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Selling Votes More Common Than Voter Impersonation Fraud, But Still Very Rare

The specter of voter fraud has been conjured by conservatives in order to justify a rash of unnecessary voter I.D. laws designed to disenfranchise Democratic constituencies (don’t take my word for it, they brag about it), but The Washington Post‘s David Fahrenthold points out that real voters selling their votes is a far more common type of voter fraud, one which is also immune to photo I.D. laws, but which is also exceedingly rare. It’s an interesting story, but it buries a fact that should be central to every discussion of voter I.D.

Based on an extensive study by the News21 investigative journalism project, Fahrenthold highlights vote-buying, of which the project found 97 cases over the past dozen years, only about 70% of which resulted in a plea or conviction. Some of the stories are interesting:

“I was in town one day at a local convenience store, and someone asked me if I wanted to make a little money on that day,” Charles Russell of Jackson, Ky., testified about how he agreed to sell his vote in a local primary election in 2010. “And I said, ‘Yeah.’ ”

Russell was eventually promised $45 and given a slip of paper with names.

…When Russell got into the voting booth, he realized he couldn’t vote for the man he was supposed to — a candidate for magistrate. Russell didn’t live in the right district.

But he pretended. So afterward, he said, he still received an envelope containing cash.

The article also describes an auction in which one voter was bid all the way up to $800 for his vote. Voter I.D. laws, of course, do nothing to prevent even this more common form of voter fraud, which is still rarer than a Pittsburgh steak. Buried in the article, however, is the fact that the project found only 7 cases of impersonation fraud that resulted in a conviction or plea, something news consumers who don’t watch MSNBC might not know about.

No discussion of voter fraud hysteria, however, would be complete without noting the way conservative liars conflate voter fraud that actually results in fraudulent votes being cast, and voter registration fraud, which does not. Progressive outlets like MSNBC have consistently reported on that distinction, It is registration fraud that Strategic Allied Consultants, a firm that the GOP recently severed ties with, is accused of, and while this would likely not have resulted in a single fraudulent vote being cast, it does fit into a pattern of Republican hypocrisy on the issue.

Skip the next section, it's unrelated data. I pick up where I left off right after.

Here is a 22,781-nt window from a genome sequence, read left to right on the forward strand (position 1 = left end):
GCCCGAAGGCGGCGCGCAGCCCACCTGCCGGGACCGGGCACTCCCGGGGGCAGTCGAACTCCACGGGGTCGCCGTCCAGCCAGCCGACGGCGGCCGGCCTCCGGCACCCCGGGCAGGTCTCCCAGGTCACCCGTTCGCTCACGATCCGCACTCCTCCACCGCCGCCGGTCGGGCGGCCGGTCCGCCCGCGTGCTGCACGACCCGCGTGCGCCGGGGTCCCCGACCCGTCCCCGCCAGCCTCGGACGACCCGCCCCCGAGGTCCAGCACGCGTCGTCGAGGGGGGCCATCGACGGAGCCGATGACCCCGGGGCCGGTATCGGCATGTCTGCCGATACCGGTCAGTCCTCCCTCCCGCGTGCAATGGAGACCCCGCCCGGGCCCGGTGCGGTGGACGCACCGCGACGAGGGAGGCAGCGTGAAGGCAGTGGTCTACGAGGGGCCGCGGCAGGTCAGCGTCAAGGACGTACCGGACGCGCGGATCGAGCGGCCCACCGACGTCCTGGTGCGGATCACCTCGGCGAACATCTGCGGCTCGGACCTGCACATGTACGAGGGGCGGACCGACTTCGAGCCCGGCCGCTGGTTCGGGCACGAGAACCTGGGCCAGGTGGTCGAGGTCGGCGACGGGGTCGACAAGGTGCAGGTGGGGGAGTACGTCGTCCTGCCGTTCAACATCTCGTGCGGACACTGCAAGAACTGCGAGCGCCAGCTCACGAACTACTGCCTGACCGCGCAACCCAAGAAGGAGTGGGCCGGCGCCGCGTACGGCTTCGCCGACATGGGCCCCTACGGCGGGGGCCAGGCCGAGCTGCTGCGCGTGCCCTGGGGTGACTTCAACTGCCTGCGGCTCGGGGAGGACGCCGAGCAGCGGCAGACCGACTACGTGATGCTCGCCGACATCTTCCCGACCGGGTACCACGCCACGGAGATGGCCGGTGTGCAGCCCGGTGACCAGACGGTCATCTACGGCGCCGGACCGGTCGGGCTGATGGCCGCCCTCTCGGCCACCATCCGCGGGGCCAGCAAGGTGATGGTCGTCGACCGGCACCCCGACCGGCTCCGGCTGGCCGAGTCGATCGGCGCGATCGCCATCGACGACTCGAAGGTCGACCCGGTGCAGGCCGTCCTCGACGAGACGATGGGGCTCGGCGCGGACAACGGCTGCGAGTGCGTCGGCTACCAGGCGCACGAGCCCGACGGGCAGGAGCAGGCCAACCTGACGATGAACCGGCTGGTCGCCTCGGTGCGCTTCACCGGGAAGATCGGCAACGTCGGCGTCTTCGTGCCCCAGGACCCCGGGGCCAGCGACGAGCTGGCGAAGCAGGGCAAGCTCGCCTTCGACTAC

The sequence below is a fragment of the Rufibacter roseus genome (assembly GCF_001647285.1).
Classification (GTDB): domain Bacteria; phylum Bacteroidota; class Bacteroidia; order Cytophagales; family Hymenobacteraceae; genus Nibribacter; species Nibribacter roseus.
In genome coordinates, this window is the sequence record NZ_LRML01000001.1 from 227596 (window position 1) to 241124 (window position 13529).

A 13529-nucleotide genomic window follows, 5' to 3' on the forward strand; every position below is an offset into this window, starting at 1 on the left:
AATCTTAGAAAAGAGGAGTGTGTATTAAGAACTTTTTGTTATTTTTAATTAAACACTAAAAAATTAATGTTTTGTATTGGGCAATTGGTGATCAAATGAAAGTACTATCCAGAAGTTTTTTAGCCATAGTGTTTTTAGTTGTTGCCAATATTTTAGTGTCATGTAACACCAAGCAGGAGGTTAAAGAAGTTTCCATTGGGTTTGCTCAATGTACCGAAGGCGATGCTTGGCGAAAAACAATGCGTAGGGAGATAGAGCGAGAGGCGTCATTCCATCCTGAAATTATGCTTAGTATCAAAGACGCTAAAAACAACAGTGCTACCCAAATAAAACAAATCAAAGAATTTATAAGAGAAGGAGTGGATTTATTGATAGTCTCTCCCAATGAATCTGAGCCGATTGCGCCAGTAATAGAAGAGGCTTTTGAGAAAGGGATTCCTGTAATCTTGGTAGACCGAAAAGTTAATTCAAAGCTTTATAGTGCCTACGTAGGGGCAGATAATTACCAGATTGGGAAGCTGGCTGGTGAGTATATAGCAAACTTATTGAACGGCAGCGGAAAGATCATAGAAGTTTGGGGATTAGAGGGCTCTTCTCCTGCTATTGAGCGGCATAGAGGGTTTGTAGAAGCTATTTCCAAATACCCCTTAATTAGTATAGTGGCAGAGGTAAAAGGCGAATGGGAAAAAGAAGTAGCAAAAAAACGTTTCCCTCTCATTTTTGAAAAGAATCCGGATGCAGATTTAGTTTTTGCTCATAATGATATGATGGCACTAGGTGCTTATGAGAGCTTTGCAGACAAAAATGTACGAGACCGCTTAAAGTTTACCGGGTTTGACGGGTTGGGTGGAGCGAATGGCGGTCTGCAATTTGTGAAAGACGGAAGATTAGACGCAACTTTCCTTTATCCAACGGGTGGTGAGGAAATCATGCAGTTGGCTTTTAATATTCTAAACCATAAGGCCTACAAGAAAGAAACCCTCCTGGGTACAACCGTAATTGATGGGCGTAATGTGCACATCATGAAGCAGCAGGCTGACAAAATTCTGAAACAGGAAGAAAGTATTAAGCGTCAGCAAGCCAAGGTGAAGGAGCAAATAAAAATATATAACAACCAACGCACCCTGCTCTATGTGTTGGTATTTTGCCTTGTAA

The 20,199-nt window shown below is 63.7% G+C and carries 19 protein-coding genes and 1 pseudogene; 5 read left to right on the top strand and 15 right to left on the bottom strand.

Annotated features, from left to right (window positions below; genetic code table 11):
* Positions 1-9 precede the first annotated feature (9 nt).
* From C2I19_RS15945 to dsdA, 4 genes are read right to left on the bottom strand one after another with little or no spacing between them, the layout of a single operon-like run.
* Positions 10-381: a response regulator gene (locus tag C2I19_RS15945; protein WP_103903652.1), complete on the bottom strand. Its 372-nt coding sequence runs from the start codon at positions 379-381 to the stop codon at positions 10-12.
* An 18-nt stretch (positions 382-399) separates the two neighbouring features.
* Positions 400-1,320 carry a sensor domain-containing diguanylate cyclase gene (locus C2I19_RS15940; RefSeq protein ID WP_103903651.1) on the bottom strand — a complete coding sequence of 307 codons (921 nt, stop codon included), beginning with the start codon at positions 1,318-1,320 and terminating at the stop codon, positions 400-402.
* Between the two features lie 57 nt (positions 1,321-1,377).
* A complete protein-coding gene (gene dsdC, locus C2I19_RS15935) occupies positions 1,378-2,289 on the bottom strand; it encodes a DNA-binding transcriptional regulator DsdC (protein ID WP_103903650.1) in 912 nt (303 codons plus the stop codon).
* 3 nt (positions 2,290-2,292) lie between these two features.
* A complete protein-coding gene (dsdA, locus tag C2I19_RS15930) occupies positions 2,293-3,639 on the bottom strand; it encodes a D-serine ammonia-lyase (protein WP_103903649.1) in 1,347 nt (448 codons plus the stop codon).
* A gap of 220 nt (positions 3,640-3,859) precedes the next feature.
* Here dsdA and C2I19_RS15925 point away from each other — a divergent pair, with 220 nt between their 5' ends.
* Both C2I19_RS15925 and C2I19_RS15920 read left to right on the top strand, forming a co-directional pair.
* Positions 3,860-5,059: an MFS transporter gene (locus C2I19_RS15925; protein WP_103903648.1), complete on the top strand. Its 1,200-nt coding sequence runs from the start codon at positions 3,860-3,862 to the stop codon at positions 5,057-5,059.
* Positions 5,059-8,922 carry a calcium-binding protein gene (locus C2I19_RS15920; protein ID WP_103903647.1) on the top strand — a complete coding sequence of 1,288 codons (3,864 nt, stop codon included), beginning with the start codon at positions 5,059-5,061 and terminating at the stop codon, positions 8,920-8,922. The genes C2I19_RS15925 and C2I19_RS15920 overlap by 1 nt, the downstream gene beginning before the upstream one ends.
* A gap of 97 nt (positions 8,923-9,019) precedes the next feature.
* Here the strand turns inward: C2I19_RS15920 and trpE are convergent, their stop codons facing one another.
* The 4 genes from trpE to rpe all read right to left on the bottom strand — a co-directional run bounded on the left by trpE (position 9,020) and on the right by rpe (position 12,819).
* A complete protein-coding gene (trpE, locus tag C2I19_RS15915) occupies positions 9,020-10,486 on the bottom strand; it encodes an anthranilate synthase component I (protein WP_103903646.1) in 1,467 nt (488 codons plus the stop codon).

Republicans persecuted ACORN out of existence based on the same type of fraud, but with a key difference: while Strategic Allied Consultants was nailed by elections officials, ACORN was persecuted over registrations that they, themselves, flagged, but were legally required to submit anyway, which they received from workers who were, in most cases, summarily fired. When will we witness Congressional hearings on Strategic Allied Consultants, or on Newt Gingrich‘s Virginia ballot petition?

Voter I.D. laws do not prevent voter fraud, and they have an unquestionably discriminatory impact, but those are not even the best arguments against laws like this. The right to vote should be protected with the same philosophy we use to protect other cherished freedoms, such as speech and the right to bear arms, that impediments to them ought to be kept to an absolute minimum. We should always err on the side of protecting a citizen’s right to vote, rather than protecting politicians from that citizen’s vote.

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